The close specs of the two cards, also means that they feature similar performance, a graph detailing the speed of the GTX 560 Ti 448 Cores in Battlefield 3, which was published by Nvidia a short while ago, revealing that the GTX 560 Ti 448 Core should be almost as fast as the GTX 570.

From the information that is available until now, the GTX 560 Ti 448 Cores will make its debut on November 29, with a recommended retail price of $289 (about 218 EUR). EVGA’s Classified model is expected to surpass this MSRP.

iPhone 5 and iPad 3 Displays Made by Hitachi, Sony

Citing an unnamed Asian source, Japanese blog Makotakara claims Hitachi Displays, Ltd. and Sony Mobile Display Corporation have started to ship 4-inch LCD panels for the iPhone 5, and also LCD panels for iPad 3.

The Japanese blog notes that the two companies will merge their businesses with Toshiba Mobile Display Co., Ltd., to become "Japan Display" in Spring 2012.

Apple, however, also has Sharp aboard for iPad 3 screen production. A Wall Street Journal report recently got picked up by the Apple blogosphere as it added further confirmation that Apple had tapped Sharp to make the screens used in its next-generation iPads.

The Cupertino, California-based Apple is reportedly looking to diversify component suppliers for its entire product line. The reasons are uncertain, but we can all agree it’s best to have more than one supplier for the key parts in your products.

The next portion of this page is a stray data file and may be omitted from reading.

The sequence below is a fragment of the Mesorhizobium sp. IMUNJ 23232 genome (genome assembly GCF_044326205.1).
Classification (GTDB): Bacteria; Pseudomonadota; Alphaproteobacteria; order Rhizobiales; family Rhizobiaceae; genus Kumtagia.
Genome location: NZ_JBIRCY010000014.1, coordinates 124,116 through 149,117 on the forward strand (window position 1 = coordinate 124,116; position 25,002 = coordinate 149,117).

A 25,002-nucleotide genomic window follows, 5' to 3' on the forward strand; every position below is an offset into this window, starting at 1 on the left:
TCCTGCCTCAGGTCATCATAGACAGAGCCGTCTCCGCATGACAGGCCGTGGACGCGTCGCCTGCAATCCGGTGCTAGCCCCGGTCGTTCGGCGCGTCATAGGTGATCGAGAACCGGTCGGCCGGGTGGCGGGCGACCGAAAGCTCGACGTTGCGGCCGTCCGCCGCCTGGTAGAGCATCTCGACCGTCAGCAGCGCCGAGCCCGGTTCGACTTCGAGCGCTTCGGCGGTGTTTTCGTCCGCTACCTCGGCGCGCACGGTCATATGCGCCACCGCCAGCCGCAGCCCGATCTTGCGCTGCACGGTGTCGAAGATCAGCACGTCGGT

Nov 27, 2011

First Intel 8-Core Sandy Bridge-EP Benchmarks Make Appearance

Now that Intel has launched its first desktop processors based on the high-performance Sandy Bridge-E architecture, the chip maker is racing to get out the Xeon version of these CPUs and the first benchmarks showing the performance of such an 8-core SKU have recently made their way to the Web.

The chip is question is actually an engineering sample processor based on the Sandy Bridge-EP core and its performance was put to the test in both 3DMark 11 and CineBench R11.5.

In both of these benchmarks, the Intel eight-core CPU managed to outperform its desktop counterpart by quite a large margin, as the graphs put together by HardwareLuxx go to show.

From what we can tell, the ES processor used for these tests has a base frequency of 3.11GHz and Hyper-Threading seems to be working, but we don’t know if Turbo Core was enabled.

Intel’s eight-core Sandy Bridge-EP processors will be released into the Xeon E5 CPU line and according to a recent report will be based on a new stepping of this core that resolves the VT-d bug present in the current revision of the CPU.

Besides the eight computing cores, Intel's Xeon E5 CPUs can also pack a tri- or quad-channel memory controller, up to 20MB of Level 3 cache memory, 2 QPI links, 40 PCIe Gen3 lanes, and four DMI 2.0 lanes.

To accommodate all the new hardware logic, the thermal envelope of the CPU was raised from 130W in the current Sandy Bridge-E desktop CPUs to 150W.

Right now we don’t know when Intel will start selling these eight-core processors, but the chip maker said recently that it has already starting sampling Xeon E5 chips to select number of cloud and HPC computer vendors, with mass availability expected in Q1 of 2012.

Web Apps Can Modify the Firefox Context Menu via HTML5